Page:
19 dead, 90 missing at sea, 200,000 evacuated . . .
Cyclone Tauktae made landfall on India’s west coast on Monday night and caused widespread damage and destruction. The state of Gujarat was severely impacted by the cyclone, while it narrowly missed the heavily populated city of Mumbai. Some 200,000 people have been evacuated to shelters. At sea, a sunken barge has left 90 people reported missing off the coast of Mumbai, and more than 700 are stranded offshore on other commercial vessels. The cyclone’s severity has eased, but the storm continues to move northeastward and will likely impact Rajasthan and the western parts of Uttar Pradesh. Heavy rainfall has affected other states in India’s southwest. Tauktae is the strongest cyclone to hit India’s west coast since 1998.
India battles cyclone and COVID-19 . . .
Tauktae comes at a time when India is overwhelmed with COVID-19 cases. Indian hospitals along the coast took preventive measures, and some moved COVID-19 patients from dedicated COVID-19 centres to civic hospitals for safety. With waterlogged streets and damaged infrastructure, including electricity grids, authorities face unique challenges reaching COVID-19 impacted people and vaccinations have been halted in many coastal areas. Meanwhile, shelters housing evacuees pose a serious threat of new clusters emerging, and a second cyclone developing off the east coast in the Bay of Bengal could intensify this weekend.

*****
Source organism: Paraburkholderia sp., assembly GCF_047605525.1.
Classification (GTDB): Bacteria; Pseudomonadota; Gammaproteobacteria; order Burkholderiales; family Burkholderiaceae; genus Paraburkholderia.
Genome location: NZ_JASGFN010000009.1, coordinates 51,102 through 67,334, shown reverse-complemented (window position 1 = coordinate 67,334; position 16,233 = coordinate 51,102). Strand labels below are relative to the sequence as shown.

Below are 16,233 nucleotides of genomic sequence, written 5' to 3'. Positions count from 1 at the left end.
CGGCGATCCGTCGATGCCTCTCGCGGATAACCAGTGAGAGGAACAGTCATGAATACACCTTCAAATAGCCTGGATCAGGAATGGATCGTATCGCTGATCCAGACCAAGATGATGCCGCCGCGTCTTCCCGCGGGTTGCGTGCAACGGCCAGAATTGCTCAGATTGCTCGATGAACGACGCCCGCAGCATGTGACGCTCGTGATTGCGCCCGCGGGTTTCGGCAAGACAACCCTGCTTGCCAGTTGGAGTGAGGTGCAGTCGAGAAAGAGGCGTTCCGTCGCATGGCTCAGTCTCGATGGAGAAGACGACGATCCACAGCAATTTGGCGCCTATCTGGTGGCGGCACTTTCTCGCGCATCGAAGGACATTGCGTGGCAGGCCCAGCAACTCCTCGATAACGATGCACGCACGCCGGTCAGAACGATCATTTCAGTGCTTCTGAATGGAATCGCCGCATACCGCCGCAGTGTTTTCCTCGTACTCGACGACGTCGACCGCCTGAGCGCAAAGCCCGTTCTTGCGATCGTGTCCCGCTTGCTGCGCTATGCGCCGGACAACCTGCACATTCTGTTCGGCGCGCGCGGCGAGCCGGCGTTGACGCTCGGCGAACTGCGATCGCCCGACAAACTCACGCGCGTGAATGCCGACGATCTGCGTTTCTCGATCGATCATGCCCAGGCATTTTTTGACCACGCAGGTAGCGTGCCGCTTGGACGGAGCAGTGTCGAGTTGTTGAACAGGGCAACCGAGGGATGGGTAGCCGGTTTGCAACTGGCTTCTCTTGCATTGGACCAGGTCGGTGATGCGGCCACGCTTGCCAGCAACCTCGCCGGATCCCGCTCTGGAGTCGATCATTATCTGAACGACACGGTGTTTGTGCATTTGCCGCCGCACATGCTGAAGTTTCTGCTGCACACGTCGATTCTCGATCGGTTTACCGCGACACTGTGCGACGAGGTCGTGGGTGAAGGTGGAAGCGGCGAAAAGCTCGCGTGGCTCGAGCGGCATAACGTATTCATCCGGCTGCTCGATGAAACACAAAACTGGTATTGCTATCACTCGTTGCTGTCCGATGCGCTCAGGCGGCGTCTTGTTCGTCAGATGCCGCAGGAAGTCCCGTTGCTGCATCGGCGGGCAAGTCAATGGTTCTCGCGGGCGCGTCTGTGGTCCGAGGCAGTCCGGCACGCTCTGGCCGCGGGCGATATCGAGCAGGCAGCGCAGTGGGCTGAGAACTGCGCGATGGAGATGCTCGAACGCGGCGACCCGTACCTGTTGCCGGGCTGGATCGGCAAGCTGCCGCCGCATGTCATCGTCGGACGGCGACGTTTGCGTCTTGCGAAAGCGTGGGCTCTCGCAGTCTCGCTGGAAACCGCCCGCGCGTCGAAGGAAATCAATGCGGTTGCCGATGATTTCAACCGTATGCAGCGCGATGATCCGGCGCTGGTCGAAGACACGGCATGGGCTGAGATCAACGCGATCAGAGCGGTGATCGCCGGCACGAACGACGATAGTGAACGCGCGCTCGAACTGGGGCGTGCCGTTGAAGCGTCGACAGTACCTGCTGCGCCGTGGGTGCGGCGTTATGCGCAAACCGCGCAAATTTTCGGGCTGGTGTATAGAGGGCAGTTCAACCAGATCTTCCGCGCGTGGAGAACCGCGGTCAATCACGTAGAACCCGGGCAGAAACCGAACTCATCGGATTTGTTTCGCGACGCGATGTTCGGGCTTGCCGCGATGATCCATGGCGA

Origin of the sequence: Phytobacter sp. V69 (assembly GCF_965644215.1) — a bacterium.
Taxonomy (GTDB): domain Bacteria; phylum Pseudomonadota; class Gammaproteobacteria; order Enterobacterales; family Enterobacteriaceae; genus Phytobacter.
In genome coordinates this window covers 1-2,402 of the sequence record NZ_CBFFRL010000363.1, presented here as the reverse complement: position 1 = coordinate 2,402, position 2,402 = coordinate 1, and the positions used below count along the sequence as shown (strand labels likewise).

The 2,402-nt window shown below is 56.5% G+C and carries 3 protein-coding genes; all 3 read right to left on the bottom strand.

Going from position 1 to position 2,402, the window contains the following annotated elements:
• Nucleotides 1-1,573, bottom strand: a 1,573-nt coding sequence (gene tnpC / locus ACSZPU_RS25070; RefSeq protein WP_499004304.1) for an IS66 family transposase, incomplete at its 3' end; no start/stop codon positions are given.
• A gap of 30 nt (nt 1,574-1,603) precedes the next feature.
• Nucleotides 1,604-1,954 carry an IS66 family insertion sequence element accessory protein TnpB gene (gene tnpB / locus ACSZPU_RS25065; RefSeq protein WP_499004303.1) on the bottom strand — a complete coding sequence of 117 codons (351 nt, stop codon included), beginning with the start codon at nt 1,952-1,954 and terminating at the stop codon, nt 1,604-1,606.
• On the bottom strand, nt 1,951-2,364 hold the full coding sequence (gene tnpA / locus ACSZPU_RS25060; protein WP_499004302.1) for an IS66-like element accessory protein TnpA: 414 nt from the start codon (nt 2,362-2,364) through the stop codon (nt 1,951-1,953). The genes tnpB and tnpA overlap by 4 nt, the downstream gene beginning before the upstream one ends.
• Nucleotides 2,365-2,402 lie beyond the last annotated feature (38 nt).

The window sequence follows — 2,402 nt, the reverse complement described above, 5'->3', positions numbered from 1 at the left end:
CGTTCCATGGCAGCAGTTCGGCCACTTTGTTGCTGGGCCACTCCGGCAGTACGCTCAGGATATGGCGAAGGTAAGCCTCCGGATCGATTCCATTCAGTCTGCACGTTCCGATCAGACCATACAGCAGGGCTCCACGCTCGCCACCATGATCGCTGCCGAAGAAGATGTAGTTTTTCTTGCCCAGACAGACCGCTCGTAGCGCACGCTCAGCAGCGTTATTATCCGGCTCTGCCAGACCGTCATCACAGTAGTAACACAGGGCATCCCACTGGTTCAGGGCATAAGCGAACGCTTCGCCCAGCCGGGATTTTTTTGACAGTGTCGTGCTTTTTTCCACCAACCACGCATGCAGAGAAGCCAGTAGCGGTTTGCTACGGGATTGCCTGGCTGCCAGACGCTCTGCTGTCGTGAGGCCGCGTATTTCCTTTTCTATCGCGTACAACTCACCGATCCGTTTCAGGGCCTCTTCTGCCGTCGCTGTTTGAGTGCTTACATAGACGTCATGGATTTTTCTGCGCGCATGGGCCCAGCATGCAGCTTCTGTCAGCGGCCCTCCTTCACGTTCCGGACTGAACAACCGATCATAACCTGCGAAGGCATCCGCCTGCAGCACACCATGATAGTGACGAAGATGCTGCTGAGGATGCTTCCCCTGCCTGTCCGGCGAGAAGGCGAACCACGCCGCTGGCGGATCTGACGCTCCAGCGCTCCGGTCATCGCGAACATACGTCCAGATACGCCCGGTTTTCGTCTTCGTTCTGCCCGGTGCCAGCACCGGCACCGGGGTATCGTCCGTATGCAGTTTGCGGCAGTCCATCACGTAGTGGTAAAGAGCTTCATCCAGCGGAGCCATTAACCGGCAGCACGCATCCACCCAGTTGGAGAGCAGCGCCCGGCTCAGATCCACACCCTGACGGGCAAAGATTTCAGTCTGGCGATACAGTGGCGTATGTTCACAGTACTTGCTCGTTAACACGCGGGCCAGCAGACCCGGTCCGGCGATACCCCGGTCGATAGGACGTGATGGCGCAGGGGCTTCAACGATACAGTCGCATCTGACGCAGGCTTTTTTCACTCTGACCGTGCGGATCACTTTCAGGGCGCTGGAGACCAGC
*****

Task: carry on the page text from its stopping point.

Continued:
Deadliest day in India’s second COVID wave . . .
While the official number of daily COVID-19 cases continues to drop in India after reaching a record high of more than 400,000 earlier this month, the country recorded its highest number of fatalities on Monday at 4,239. Observers are concerned that many COVID-19 cases are going unreported, mainly as the virus spreads to rural areas largely spared in the country’s first wave. It took bloated bodies floating down the Ganges River to bring attention to the plight in rural India. Fear of COVID-19, the stigma attached to being infected, and a lack of awareness about prevention and vaccination have led many to resort to silence. While the increasing death rate is now changing community opinions about seeking health care, the lack of public health infrastructure is a serious deterrent.